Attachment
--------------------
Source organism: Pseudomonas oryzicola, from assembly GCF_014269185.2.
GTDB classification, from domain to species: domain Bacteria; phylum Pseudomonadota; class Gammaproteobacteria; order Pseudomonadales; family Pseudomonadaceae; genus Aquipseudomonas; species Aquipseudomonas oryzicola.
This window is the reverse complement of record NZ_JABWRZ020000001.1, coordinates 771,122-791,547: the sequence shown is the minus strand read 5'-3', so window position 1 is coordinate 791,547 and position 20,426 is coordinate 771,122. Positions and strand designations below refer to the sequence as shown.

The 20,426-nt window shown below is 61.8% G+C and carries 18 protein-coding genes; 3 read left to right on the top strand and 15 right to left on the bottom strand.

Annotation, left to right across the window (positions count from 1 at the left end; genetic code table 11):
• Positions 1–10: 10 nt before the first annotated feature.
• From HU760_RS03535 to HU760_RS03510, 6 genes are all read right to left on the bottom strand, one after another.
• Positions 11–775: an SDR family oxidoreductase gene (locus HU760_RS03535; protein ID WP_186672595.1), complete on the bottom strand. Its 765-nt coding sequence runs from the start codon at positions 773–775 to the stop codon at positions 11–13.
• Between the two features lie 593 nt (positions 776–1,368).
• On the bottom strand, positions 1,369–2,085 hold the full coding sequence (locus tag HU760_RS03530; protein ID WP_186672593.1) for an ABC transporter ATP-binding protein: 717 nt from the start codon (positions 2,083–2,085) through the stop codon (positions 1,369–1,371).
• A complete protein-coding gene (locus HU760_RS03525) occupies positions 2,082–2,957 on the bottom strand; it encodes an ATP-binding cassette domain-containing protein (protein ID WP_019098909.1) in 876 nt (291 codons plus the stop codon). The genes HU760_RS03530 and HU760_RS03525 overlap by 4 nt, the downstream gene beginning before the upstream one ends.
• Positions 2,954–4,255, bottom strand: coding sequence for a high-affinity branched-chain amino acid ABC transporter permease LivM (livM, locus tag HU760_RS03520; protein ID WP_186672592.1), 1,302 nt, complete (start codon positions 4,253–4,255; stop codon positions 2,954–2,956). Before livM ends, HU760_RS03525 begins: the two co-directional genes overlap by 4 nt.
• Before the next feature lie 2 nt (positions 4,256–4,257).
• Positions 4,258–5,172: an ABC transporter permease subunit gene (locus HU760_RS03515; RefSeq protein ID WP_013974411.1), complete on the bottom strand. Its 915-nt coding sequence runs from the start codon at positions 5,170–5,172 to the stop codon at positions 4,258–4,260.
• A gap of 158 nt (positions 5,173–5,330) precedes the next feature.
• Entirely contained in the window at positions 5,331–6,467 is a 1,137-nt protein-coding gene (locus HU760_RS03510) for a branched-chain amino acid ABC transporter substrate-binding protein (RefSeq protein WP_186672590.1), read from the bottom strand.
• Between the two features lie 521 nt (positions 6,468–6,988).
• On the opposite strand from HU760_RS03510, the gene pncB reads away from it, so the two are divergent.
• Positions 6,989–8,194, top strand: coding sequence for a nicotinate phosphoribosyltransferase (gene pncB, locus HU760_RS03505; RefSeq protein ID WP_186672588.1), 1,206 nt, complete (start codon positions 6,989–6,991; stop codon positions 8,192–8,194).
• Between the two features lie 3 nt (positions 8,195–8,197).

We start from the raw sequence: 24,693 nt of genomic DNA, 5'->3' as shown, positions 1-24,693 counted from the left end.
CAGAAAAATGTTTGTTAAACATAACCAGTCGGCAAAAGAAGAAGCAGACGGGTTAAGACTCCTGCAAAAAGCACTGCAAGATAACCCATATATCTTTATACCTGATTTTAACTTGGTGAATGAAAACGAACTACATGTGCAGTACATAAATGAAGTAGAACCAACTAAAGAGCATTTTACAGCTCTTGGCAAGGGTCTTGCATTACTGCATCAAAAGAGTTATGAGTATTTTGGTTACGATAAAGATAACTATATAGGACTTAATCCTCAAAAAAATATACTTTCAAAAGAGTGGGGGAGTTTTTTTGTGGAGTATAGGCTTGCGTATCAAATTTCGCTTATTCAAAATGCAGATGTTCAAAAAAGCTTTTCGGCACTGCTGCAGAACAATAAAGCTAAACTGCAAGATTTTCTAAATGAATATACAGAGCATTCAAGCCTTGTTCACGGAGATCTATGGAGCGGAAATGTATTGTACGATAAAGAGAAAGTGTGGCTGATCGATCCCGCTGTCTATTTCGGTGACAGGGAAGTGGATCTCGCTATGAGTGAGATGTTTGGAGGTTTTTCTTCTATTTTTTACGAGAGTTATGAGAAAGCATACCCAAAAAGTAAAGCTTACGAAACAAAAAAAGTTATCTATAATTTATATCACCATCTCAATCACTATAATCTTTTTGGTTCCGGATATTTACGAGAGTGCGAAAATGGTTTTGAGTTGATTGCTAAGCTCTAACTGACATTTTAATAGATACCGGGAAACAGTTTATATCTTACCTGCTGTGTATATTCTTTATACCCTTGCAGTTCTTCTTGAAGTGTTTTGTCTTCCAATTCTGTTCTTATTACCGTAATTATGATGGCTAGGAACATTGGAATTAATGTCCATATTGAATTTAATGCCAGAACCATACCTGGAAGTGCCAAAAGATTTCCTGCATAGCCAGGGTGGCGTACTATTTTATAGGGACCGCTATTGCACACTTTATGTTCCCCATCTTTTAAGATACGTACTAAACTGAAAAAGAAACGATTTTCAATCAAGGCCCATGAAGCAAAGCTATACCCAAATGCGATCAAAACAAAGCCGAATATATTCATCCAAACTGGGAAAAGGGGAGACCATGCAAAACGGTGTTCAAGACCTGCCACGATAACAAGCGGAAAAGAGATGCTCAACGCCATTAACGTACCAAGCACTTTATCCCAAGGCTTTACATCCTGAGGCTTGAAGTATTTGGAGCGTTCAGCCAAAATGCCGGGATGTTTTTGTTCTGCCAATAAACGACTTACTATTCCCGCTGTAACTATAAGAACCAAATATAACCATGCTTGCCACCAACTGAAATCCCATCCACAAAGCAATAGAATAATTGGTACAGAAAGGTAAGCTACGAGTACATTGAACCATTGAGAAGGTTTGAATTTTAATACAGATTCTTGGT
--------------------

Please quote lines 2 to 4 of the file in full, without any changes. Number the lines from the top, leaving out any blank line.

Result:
GTDB classification, from domain to species: domain Bacteria; phylum Pseudomonadota; class Gammaproteobacteria; order Pseudomonadales; family Pseudomonadaceae; genus Aquipseudomonas; species Aquipseudomonas oryzicola.
This window is the reverse complement of record NZ_JABWRZ020000001.1, coordinates 771,122-791,547: the sequence shown is the minus strand read 5'-3', so window position 1 is coordinate 791,547 and position 20,426 is coordinate 771,122. Positions and strand designations below refer to the sequence as shown.

The 20,426-nt window shown below is 61.8% G+C and carries 18 protein-coding genes; 3 read left to right on the top strand and 15 right to left on the bottom strand.